Democratic presidential candidate Illinois Sen. Barack Obama leaves a plane Wednesday after landing at Washington Dulles International Airport in Virginia. Emmanuel Dunand/AFP/Getty Images hide caption

itoggle caption Emmanuel Dunand/AFP/Getty Images

Did You Know?

  • The Virginia primary is open, meaning registered voters can participate in either party's contest.
  • The Virginia State Board of Elections received 3,000 phone calls on Super Tuesday from confused voters who thought the state's primary was on Feb. 5, when 24 other states held voting contests. In fact, the Virginia primary takes place a week later, on Feb. 12.
  • Jesse Jackson won the Virginia primary in 1988.

The Republican presidential nomination seemed to belong to Arizona Sen. John McCain, after his chief rival, former Massachusetts Gov. Mitt Romney, dropped out of the race. But the race's underdog, former Arkansas Gov. Mike Huckabee, has gained strength as he receives support from conservative Republicans and evangelicals. Although he is far behind McCain in the number of delegates needed to secure the nomination, Huckabee won early voting victories in the Kansas caucuses and Louisiana primary.

On the Democratic side, Sen. Barack Obama scored major victories over the weekend by winning all of the contests, including the Louisiana primary and caucuses in Maine, Washington and Nebraska. The demographics of Maine were supposed to favor Clinton, since white, poor voters have supported her. Instead, Obama won the state with 59 percent to Clinton's 40 percent — although he has done much better in caucuses.

Clinton also shook up her staff Sunday, replacing her longtime campaign manager with another aide.

A Mason-Dixon poll released Sunday showed Obama leading Clinton 53 percent to 37 percent, and McCain beating Huckabee 55 percent to 27 percent in the so-called "Potomac primaries." The poll was conducted on Feb. 7 and 8.

Both Huckabee and Obama's recent victories make the Potomac primaries even more significant for both parties. Here, an overview of what's at stake on Feb. 12, when Maryland, Virginia and Washington, D.C., hold presidential nominating contests:

The Democrats

Candidates: New York Sen. Hillary Clinton; Illinois Sen. Barack Obama.

What's at Stake: In a word, delegates. When Super Tuesday's voting contests essentially ended in a draw, both Clinton and Obama refocused their campaigns on the states that followed — and the opportunities these contests offered to pick up delegates. The name of the game is now reaching the magic number of 2,025 delegates. On Tuesday, Virginia will offer the greatest number (83), followed by Maryland (70) and Washington, D.C. (15).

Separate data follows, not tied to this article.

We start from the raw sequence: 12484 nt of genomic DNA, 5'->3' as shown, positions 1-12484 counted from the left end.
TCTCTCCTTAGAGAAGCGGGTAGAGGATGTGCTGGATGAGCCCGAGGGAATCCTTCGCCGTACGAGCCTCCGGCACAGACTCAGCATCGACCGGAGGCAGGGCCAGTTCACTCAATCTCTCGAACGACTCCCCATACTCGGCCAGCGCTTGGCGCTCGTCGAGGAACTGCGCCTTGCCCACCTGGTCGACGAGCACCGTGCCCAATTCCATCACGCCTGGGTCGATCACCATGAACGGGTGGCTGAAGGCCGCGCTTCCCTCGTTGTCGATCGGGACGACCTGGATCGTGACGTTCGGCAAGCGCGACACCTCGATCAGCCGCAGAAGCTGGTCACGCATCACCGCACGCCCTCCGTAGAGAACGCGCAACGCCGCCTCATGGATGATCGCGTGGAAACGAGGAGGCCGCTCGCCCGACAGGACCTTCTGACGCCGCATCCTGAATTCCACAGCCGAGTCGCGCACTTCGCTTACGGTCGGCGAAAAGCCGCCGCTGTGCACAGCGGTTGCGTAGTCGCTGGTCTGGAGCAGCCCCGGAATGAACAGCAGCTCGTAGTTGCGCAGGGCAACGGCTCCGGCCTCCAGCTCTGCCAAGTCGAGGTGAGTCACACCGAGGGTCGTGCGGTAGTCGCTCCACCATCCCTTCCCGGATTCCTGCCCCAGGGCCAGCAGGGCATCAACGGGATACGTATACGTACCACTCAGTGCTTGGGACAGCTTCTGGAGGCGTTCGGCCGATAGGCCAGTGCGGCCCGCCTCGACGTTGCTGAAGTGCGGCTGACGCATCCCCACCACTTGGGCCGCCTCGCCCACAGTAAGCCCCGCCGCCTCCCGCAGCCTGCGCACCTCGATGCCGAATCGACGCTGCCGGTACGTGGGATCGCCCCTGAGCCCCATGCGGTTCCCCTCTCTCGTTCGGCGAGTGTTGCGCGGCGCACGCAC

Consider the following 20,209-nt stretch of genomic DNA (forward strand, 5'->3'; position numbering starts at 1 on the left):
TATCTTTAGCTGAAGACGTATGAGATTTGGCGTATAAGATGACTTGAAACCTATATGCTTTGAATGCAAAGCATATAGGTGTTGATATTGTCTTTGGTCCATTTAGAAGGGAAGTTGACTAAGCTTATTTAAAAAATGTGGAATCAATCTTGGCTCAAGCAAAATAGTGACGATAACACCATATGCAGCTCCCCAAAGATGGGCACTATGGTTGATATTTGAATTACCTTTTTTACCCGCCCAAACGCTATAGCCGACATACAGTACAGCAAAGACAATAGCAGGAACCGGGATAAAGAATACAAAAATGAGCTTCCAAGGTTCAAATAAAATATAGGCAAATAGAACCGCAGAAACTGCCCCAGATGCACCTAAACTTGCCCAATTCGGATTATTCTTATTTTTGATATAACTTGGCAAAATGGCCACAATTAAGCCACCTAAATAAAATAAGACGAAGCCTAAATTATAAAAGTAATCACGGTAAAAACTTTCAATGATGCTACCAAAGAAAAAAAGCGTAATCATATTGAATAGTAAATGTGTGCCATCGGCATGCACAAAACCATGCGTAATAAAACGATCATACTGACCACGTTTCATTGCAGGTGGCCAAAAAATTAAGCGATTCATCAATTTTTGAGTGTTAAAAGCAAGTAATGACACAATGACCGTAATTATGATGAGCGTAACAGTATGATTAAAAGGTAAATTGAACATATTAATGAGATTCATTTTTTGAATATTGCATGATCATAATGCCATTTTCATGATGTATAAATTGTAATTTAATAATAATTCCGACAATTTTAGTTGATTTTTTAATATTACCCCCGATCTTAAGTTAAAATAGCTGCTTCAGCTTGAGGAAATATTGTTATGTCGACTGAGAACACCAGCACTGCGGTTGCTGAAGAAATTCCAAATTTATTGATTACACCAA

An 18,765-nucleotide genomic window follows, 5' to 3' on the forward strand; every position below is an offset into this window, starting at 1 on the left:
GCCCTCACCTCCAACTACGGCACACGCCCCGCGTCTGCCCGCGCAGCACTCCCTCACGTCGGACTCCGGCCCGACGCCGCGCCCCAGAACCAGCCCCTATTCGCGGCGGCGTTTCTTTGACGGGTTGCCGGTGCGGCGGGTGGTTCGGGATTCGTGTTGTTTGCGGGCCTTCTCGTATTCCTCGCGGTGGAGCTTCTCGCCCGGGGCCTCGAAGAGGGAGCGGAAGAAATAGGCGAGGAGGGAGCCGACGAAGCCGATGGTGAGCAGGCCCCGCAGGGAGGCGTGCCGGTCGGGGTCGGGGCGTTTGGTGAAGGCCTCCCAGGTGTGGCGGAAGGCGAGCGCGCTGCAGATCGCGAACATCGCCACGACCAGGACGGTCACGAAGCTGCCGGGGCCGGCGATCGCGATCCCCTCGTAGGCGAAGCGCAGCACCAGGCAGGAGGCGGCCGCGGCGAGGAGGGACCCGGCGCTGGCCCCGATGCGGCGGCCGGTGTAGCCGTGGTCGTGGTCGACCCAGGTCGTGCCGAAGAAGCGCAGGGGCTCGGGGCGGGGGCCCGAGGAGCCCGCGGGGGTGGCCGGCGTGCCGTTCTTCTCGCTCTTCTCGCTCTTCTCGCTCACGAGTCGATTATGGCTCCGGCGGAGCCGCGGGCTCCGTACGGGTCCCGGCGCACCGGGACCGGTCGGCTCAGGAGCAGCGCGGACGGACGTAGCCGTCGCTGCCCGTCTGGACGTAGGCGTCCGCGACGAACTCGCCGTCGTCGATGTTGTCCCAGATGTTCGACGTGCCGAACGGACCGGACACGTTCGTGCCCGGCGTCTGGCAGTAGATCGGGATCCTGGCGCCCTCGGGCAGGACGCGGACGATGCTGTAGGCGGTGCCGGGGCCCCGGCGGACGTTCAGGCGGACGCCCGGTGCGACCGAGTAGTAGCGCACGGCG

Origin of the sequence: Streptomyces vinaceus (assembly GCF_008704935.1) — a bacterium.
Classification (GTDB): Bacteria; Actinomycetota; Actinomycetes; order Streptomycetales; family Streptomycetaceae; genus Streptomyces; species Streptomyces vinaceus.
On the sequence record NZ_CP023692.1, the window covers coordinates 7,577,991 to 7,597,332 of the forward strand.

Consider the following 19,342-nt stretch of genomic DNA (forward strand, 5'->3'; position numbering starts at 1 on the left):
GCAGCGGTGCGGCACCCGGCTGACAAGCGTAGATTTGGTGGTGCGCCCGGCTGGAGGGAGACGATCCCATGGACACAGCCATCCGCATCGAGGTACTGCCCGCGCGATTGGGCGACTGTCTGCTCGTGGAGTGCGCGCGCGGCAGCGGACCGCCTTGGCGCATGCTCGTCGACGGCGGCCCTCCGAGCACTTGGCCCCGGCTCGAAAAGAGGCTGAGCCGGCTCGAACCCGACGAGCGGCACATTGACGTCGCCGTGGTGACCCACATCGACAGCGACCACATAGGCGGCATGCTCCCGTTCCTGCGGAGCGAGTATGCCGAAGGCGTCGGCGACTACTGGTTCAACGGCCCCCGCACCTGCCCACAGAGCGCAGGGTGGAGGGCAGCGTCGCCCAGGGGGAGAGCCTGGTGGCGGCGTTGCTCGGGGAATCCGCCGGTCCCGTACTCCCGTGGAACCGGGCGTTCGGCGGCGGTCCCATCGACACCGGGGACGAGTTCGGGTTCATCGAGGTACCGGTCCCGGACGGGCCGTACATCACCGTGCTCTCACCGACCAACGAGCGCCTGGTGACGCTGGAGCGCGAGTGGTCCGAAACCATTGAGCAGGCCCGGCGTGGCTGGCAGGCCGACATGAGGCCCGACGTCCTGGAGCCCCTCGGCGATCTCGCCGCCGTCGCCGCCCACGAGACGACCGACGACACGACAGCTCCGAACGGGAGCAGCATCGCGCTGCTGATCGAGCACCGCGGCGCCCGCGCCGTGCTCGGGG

Both sides concede that Obama is likely to win Maryland and D.C., given the large percentage of African-Americans in both locales. The nation's capital has the largest concentration of blacks in the country, with close to 55 percent. Maryland has the fifth largest, with 28.9 percent.

A more competitive battle is likely to take place in Virginia. About one-fifth of Virginia's Democratic primary voters are African American, and the Northern Virginia suburbs include large numbers of high-income and highly educated voters. The state has no registration by party, so any voter can choose to vote in either primary. And with the more or less disappearance of a true Republican contest, many independents and Republicans might decide to vote in the Democratic primary, and thus, vote for Obama. Independents have preferred Obama over Clinton in this year's Democratic primaries and caucuses.

In addition, Obama has received the endorsement of key local politicians, notably Gov. Tim Kaine and Rep. Robert Scott, the state's only black congressman. But as we've seen throughout the election season, the value of endorsements is limited.

Recently, the Clinton campaign has made a play for Virginia's working-class voters and whites — groups who have tended to support her in recent voting.

The Republicans

Candidates: Former Arkansas Gov. Mike Huckabee; Arizona Sen. John McCain; Texas Rep. Ron Paul.

What's at Stake: Although McCain has effectively been anointed the de facto Republican nominee, the Arizona senator still has a struggle to win over many conservatives in his party. That is especially true regarding his position on illegal immigration, which many on the right see as "amnesty." When McCain mentioned the word immigration at a recent meeting of the Conservative Political Action Conference in Washington, D.C., attendees booed him.

Huckabee, who has shown no indication of pulling out of the race any time soon, has been very popular with Southern Republican voters and evangelicals. (On Super Tuesday, Huckabee carried Alabama, Georgia, Tennessee, West Virginia and Arkansas. The following Saturday, he won the Louisiana primary and the caucuses in Kansas.) Huckabee could benefit from any Republican opposition to McCain in Tuesday's primary.

Issues: As it has been throughout the primary season, the economy is a top issue here. The Iraq war, health care, terrorism and immigration also consistently have been important.